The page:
BRATISLAVA – Countries in Central and Eastern Europe like Slovakia, which have been a part of the Soviet bloc, have a possibility to leap into trendy applied sciences and renewables and never get caught in stranded investments into gasoline, a Slovak Member of the European Parliament, Martin Hojsik, advised New Europe in an interview on the sidelines of the GLOBSEC discussion board on June 16.
“What we see now is often the arguments coming from some Central and East European countries about, ‘Yes, we know we need to deal with climate but we are special, it’s very hard for us, we are highly industrialized so we have to be taken benevolently, so don’t push us too much,” mentioned Hojsik, who can also be a member of the ENVI Committee on the Environment, Public Health and Food Safety.
“Now I think this is not about pushing, this is about incredible opportunity for Central and Eastern Europe. Especially, if we don’t take it seriously, if we don’t utilize the opportunity, we will end up forever trapped, for a long-time trapped in the middle-income trap that we had and we are facing now,” the Slovak MEP mentioned.
He defined that the inexperienced transition, particularly for the nations of the Soviet bloc that had the large decline of their heavy industries now represents a possibility to leap into trendy applied sciences, to leap into renewables and never get caught in stranded investments into gasoline. “I think that’s an opportunity that we have to use. In terms of the ambition, I’m sad to see Central European countries and especially Poland often backing away from higher ambitions where we actually have a good starting line,” Hojsik mentioned.
“If we take for example of Denmark, which is seen as one of the leaders and I think the Danish national target for reduction of greenhouse gas is minus 70 percent by 2030. Slovakia, the government will you, ‘Oh, that’s too ambitious.’ Now, at the moment, Slovakia is at minus 42 because the base line is 1990 and we are so deep because we essentially got rid of old polluting industries from Communism. Denmark is at minus 30. So, what we are saying is, ‘Although we would have to make less effort than Denmark, it’s still too much for us.’ And I think this is the wrong message. I think we need to work more and look for ways how to really use this as opportunity for a just transition,” Hojsik opined.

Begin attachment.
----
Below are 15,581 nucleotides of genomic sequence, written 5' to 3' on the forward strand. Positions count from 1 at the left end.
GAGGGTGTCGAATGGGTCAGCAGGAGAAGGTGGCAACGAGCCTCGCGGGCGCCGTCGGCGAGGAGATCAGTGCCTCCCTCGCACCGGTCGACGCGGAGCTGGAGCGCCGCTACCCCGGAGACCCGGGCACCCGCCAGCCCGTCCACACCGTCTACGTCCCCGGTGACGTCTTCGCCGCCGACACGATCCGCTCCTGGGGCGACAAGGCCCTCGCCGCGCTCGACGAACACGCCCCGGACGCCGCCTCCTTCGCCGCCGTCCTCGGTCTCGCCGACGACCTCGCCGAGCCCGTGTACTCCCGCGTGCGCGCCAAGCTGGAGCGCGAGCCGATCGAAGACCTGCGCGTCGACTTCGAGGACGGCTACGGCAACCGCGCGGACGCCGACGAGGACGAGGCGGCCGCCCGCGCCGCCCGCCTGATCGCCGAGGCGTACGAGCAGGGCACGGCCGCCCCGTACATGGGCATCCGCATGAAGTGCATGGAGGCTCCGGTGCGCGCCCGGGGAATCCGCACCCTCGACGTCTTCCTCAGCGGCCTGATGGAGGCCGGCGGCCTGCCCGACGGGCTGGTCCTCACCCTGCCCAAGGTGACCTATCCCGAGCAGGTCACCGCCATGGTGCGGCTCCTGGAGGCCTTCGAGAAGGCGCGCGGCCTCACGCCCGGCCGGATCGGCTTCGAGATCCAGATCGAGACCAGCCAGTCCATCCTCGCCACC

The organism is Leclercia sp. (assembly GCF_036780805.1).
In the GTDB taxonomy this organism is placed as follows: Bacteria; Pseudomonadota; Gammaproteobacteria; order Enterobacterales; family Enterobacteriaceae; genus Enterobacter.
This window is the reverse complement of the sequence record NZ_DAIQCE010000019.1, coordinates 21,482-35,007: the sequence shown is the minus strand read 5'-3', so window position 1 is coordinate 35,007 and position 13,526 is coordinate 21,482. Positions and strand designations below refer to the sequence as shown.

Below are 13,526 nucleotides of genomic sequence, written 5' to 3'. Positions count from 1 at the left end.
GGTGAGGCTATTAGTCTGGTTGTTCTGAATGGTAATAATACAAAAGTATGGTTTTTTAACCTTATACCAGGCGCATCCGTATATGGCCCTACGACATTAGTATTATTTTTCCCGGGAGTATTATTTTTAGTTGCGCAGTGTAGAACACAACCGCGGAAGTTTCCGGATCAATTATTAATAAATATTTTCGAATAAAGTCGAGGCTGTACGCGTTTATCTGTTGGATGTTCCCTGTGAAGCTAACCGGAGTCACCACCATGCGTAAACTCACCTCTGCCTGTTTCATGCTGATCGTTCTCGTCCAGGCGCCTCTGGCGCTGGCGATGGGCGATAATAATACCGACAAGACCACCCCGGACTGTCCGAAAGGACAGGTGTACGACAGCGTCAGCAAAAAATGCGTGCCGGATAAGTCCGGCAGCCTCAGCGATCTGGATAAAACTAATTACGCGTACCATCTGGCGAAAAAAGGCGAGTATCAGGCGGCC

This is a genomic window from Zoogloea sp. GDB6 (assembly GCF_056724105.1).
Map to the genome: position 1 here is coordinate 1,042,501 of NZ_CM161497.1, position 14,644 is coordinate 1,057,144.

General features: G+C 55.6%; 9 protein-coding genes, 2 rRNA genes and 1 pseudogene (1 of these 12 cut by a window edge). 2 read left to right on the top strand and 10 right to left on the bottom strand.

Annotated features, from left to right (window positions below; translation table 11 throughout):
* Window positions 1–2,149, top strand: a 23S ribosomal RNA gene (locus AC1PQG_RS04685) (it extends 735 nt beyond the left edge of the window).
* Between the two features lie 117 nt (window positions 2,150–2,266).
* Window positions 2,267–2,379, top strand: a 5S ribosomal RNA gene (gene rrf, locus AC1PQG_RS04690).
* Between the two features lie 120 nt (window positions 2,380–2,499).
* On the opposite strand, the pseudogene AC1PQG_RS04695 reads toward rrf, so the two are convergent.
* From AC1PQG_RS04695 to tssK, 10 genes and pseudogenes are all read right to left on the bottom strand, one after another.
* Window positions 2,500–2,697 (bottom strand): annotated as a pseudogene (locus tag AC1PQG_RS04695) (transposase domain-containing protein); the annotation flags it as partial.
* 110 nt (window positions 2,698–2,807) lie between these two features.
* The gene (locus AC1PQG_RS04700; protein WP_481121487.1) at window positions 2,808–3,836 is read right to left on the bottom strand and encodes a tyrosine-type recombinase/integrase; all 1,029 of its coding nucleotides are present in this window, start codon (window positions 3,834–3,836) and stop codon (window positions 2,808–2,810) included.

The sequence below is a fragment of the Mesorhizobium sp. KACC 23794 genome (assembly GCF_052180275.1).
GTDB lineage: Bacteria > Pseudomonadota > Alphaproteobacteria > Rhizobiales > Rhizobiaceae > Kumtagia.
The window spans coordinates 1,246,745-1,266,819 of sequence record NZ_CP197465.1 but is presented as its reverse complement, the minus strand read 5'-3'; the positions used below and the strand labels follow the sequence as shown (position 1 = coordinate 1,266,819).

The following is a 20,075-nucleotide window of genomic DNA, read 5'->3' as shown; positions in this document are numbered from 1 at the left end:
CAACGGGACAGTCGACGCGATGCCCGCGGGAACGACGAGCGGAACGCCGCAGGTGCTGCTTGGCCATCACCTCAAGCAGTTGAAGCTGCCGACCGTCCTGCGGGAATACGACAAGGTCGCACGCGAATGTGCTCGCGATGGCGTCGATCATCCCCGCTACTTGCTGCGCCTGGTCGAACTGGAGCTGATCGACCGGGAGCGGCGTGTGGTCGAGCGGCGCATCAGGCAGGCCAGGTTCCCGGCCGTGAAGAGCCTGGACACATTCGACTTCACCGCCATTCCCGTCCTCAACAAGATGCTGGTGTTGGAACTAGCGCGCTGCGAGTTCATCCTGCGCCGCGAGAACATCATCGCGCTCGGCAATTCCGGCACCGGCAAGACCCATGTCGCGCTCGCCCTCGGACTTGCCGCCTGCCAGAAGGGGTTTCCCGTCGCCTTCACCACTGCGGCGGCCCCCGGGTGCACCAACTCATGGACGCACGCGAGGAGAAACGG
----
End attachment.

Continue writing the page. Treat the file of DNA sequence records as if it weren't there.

Some nations like Spain, for instance, which is now closely going into renewables, they’re really above the 1990 ranges as a result of they industrialized and elevated their emissions post-1990 whereas the previous Communist bloc the emissions usually fell.” So, Romania is already now at minus 55 from the 1990. So, for them, it’s basically a possibility to actually to sort of have a look at past basic adjustments, in fact beginning with vitality effectivity and second renewables,” he mentioned.
The Slovak MEP mentioned that lowering his nation’s reliance on gasoline and rising funding into renewables would increase vitality safety for the Central European nation.
Slovakia has very restricted quantities of fossil assets. “Slovakia is utilizing 100 percent Russian gas. Oil is from Russia. I think this is where not only vis-à-vis the risks of Russian supply and dependency on Russia but generally in terms of approaching strategical autonomy if things happen. For that, renewables are the best. Like a concrete example in Slovakia, Kosice is the capital of Slovakia has a central heating powered by coal. A few years ago, there was a project to improve the emissions as well as greenhouse gases by turning to gas,” he mentioned. “The gas is imported from Russia. Fifty kilometers away there is a geothermal source which could actually heat more than half of the city. It was drilled in the 90s, it was never utilized,” Hojsik added.
Kosice, which is located on the river Hornad on the japanese reaches of the Slovak Ore Mountains, near the border with Hungary, is the most important metropolis in japanese Slovakia. The most plentiful geothermal useful resource, not solely in Slovakia however all through the central Europe, is Kosice basin.
“It would provide us not only with environmental sound source for the heating but also strategically independence or lessen the dependence on the imports, not to mention the money would stay in the country. So, economically there is added value, you wouldn’t have to send the money for the gas to Gazprom and Putin’s regime,” he mentioned, stressing that investing in vitality effectivity and renewable vitality can also be crucial for vitality safety.